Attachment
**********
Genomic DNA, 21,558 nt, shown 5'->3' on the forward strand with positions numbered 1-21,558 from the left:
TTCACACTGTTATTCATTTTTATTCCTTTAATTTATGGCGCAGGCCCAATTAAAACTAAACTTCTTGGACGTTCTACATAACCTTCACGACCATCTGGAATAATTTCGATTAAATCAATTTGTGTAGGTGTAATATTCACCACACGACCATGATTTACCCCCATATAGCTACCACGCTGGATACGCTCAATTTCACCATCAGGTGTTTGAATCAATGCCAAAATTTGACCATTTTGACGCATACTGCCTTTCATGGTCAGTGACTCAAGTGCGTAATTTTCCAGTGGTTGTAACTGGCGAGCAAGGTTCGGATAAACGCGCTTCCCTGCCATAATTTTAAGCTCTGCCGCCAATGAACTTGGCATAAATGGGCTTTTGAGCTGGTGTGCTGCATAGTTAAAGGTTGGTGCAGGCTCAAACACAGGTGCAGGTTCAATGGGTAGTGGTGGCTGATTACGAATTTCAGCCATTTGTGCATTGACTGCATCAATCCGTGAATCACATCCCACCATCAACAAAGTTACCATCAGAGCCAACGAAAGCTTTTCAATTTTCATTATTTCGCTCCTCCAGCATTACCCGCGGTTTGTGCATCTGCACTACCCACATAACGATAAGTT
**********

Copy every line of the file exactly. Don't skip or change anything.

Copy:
Genomic DNA, 21,558 nt, shown 5'->3' on the forward strand with positions numbered 1-21,558 from the left:
TTCACACTGTTATTCATTTTTATTCCTTTAATTTATGGCGCAGGCCCAATTAAAACTAAACTTCTTGGACGTTCTACATAACCTTCACGACCATCTGGAATAATTTCGATTAAATCAATTTGTGTAGGTGTAATATTCACCACACGACCATGATTTACCCCCATATAGCTACCACGCTGGATACGCTCAATTTCACCATCAGGTGTTTGAATCAATGCCAAAATTTGACCATTTTGACGCATACTGCCTTTCATGGTCAGTGACTCAAGTGCGTAATTTTCCAGTGGTTGTAACTGGCGAGCAAGGTTCGGATAAACGCGCTTCCCTGCCATAATTTTAAGCTCTGCCGCCAATGAACTTGGCATAAATGGGCTTTTGAGCTGGTGTGCTGCATAGTTAAAGGTTGGTGCAGGCTCAAACACAGGTGCAGGTTCAATGGGTAGTGGTGGCTGATTACGAATTTCAGCCATTTGTGCATTGACTGCATCAATCCGTGAATCACATCCCACCATCAACAAAGTTACCATCAGAGCCAACGAAAGCTTTTCAATTTTCATTATTTCGCTCCTCCAGCATTACCCGCGGTTTGTGCATCTGCACTACCCACATAACGATAAGTT